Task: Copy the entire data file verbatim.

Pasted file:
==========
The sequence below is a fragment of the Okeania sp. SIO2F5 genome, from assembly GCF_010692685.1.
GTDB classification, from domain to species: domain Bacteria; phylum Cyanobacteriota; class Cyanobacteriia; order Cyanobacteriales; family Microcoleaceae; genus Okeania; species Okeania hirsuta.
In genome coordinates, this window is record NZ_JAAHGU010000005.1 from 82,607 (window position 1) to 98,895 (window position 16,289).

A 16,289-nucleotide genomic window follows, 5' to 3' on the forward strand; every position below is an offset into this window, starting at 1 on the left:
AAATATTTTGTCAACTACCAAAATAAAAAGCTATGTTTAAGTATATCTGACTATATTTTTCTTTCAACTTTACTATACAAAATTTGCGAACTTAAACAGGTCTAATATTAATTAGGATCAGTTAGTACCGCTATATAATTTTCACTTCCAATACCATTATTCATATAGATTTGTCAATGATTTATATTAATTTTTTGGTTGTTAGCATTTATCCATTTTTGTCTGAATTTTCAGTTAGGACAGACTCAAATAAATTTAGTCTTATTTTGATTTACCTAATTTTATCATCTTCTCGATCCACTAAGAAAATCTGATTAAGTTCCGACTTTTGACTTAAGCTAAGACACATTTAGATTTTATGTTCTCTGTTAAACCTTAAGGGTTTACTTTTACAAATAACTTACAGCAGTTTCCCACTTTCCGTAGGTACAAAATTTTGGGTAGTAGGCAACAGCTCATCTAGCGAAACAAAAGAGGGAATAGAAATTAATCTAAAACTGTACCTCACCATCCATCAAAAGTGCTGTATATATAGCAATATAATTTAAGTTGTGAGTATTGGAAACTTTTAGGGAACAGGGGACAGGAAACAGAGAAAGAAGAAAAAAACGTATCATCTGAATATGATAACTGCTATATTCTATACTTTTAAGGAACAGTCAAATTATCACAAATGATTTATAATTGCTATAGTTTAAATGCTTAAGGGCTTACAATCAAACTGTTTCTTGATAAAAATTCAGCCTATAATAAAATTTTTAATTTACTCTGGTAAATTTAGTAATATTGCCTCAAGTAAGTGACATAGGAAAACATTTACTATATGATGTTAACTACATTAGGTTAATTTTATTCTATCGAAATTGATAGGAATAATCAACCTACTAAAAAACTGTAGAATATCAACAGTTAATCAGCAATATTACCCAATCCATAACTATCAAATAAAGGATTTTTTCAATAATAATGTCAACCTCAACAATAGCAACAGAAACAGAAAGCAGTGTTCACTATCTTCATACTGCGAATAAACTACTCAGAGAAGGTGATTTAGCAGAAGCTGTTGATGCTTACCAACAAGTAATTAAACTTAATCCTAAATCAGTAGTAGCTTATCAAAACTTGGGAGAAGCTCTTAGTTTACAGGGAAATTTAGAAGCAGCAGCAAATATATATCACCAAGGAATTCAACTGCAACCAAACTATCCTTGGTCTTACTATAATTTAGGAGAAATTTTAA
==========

The sequence below is a fragment of the Okeania sp. SIO2F5 genome, from assembly GCF_010692685.1.
GTDB classification, from domain to species: domain Bacteria; phylum Cyanobacteriota; class Cyanobacteriia; order Cyanobacteriales; family Microcoleaceae; genus Okeania; species Okeania hirsuta.
In genome coordinates, this window is record NZ_JAAHGU010000005.1 from 82,607 (window position 1) to 98,895 (window position 16,289).

A 16,289-nucleotide genomic window follows, 5' to 3' on the forward strand; every position below is an offset into this window, starting at 1 on the left:
AAATATTTTGTCAACTACCAAAATAAAAAGCTATGTTTAAGTATATCTGACTATATTTTTCTTTCAACTTTACTATACAAAATTTGCGAACTTAAACAGGTCTAATATTAATTAGGATCAGTTAGTACCGCTATATAATTTTCACTTCCAATACCATTATTCATATAGATTTGTCAATGATTTATATTAATTTTTTGGTTGTTAGCATTTATCCATTTTTGTCTGAATTTTCAGTTAGGACAGACTCAAATAAATTTAGTCTTATTTTGATTTACCTAATTTTATCATCTTCTCGATCCACTAAGAAAATCTGATTAAGTTCCGACTTTTGACTTAAGCTAAGACACATTTAGATTTTATGTTCTCTGTTAAACCTTAAGGGTTTACTTTTACAAATAACTTACAGCAGTTTCCCACTTTCCGTAGGTACAAAATTTTGGGTAGTAGGCAACAGCTCATCTAGCGAAACAAAAGAGGGAATAGAAATTAATCTAAAACTGTACCTCACCATCCATCAAAAGTGCTGTATATATAGCAATATAATTTAAGTTGTGAGTATTGGAAACTTTTAGGGAACAGGGGACAGGAAACAGAGAAAGAAGAAAAAAACGTATCATCTGAATATGATAACTGCTATATTCTATACTTTTAAGGAACAGTCAAATTATCACAAATGATTTATAATTGCTATAGTTTAAATGCTTAAGGGCTTACAATCAAACTGTTTCTTGATAAAAATTCAGCCTATAATAAAATTTTTAATTTACTCTGGTAAATTTAGTAATATTGCCTCAAGTAAGTGACATAGGAAAACATTTACTATATGATGTTAACTACATTAGGTTAATTTTATTCTATCGAAATTGATAGGAATAATCAACCTACTAAAAAACTGTAGAATATCAACAGTTAATCAGCAATATTACCCAATCCATAACTATCAAATAAAGGATTTTTTCAATAATAATGTCAACCTCAACAATAGCAACAGAAACAGAAAGCAGTGTTCACTATCTTCATACTGCGAATAAACTACTCAGAGAAGGTGATTTAGCAGAAGCTGTTGATGCTTACCAACAAGTAATTAAACTTAATCCTAAATCAGTAGTAGCTTATCAAAACTTGGGAGAAGCTCTTAGTTTACAGGGAAATTTAGAAGCAGCAGCAAATATATATCACCAAGGAATTCAACTGCAACCAAACTATCCTTGGTCTTACTATAATTTAGGAGAAATTTTAA